Major changes have to be run by the Park Service, but as long as the city can justify the changes (and they’re still park uses), they’re likely to be approved, Siegenthaler said. If the city chose to do something else with the land, it would revert back to the Navy, he said.


  • David Howard says:

    What's old is new. SunCal's proposed Sports Complex is basically the same as the plan that the City drafted up for a sports complex on this parcel back around the time they made the application to the Navy to transfer the land. That plan is still kicking around the archives and if I understand correctly, relied on federal money to get the sports complex built.

    We could still get the sports complex built based on that old plan, WITHOUT SunCal.

  • Barbara Thomas says:


    Where exactly is this acreage? I agree with open space, bike paths, and recreational area in general, but I have a concern about the kinds and location of faciolities SUNCAl proposed in the Initiative.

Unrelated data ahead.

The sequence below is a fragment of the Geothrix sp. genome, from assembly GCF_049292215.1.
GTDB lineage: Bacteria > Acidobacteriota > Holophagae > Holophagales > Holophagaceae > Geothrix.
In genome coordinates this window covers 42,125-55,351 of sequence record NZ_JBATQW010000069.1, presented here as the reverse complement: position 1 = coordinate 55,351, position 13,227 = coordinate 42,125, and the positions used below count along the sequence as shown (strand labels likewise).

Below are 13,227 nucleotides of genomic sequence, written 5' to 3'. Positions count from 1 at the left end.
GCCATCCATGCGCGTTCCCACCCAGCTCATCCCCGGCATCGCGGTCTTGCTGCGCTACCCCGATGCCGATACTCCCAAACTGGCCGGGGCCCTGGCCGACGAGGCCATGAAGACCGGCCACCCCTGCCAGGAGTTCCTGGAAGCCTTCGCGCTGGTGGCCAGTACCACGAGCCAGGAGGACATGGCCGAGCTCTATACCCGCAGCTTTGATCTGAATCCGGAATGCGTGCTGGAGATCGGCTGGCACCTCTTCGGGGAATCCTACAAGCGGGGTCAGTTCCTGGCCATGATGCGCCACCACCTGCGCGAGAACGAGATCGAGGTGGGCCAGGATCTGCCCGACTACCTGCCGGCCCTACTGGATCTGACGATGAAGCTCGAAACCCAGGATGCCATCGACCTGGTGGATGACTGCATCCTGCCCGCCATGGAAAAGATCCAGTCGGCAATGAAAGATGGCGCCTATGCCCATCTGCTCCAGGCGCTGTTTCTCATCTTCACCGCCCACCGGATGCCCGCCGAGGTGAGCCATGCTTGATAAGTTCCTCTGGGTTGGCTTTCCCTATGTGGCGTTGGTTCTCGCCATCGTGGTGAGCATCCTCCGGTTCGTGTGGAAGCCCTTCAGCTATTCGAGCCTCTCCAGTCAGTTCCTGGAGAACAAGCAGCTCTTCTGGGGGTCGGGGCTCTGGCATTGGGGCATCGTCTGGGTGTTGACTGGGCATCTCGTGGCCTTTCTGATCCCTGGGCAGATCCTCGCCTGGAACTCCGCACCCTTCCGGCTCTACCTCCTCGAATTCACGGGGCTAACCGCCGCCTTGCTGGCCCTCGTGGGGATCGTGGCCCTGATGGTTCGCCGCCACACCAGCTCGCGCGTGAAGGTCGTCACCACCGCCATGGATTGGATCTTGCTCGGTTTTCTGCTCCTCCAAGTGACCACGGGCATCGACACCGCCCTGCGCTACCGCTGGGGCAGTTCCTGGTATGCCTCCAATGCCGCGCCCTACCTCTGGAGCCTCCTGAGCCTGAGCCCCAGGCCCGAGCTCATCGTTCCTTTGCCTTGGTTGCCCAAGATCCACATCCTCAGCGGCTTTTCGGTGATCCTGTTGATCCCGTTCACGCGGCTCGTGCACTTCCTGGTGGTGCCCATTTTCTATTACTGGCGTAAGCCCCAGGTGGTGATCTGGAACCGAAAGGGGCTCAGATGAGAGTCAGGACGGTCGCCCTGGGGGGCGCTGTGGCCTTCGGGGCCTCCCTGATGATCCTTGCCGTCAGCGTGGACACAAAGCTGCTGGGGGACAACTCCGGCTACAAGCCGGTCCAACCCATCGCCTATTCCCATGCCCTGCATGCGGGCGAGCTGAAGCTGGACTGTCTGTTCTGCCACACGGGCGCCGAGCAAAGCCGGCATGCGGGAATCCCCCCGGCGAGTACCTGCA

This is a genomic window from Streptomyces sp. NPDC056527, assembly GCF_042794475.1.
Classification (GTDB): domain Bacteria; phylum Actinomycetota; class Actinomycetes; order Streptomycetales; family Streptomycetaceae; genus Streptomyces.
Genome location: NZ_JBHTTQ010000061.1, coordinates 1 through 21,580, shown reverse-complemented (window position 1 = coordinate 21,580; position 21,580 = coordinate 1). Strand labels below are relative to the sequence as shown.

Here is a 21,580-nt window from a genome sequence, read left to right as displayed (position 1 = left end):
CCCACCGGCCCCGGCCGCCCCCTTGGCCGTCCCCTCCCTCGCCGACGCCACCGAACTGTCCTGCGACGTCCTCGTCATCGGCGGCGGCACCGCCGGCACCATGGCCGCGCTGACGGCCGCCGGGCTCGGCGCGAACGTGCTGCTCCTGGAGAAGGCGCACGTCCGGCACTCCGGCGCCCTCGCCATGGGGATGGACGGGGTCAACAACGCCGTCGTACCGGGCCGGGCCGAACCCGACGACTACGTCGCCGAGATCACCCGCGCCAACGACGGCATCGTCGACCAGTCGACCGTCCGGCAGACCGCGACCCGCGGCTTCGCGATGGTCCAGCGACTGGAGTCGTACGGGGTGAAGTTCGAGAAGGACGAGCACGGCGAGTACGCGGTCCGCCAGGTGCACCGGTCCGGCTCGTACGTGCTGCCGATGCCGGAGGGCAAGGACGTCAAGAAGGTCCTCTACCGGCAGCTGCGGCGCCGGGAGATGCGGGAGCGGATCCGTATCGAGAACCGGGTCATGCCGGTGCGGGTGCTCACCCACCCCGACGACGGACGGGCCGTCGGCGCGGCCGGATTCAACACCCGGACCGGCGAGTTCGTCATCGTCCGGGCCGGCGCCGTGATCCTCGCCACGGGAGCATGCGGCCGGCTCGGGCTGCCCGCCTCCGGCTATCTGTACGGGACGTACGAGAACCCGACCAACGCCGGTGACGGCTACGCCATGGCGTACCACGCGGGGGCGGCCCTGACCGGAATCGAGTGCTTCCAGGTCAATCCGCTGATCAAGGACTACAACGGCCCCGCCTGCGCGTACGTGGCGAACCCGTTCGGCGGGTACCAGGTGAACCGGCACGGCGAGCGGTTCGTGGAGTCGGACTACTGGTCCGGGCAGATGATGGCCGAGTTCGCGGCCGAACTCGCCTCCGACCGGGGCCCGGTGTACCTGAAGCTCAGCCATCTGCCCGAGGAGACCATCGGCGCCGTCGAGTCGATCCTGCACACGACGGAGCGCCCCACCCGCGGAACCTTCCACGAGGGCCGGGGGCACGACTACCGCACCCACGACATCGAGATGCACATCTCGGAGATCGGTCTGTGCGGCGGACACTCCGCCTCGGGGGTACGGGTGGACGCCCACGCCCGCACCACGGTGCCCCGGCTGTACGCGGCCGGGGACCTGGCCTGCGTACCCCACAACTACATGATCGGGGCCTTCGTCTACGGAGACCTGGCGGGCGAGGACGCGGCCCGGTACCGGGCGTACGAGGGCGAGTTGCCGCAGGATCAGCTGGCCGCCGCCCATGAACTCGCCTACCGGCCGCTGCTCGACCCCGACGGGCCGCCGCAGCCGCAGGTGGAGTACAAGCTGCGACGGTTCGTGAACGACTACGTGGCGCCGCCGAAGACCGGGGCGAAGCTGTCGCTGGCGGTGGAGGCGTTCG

Anyone who plays, who has played or their children and grandchildren play, knows that constant wind lowers the quality of out door arenas. Candlestick park is a prime example. SUNCAL's proposal includes Volleyball, tennis and Softball out door areas. If the City is going to invest in these types of venues in the location along the estuary which creates a solid constant wind draft, they should have wind protection or be indoors. Sand volleyball is about as absurd as it gets in this area. The City needs to research reacreation with actual players of these sports to see what is necessary to mitigate the wind, rather than listen to a "reknowned planner" who has never actually played sports.

    Something as simple as having a group of golfers or other sports players go out to the propsed area at different times of day over a period of seasons should make this perfectly clear. Many people enjoyed events/games at Candelstick but it would have been more of a success with a little thought before construction.

  • Tony Daysog says:

    That's great news!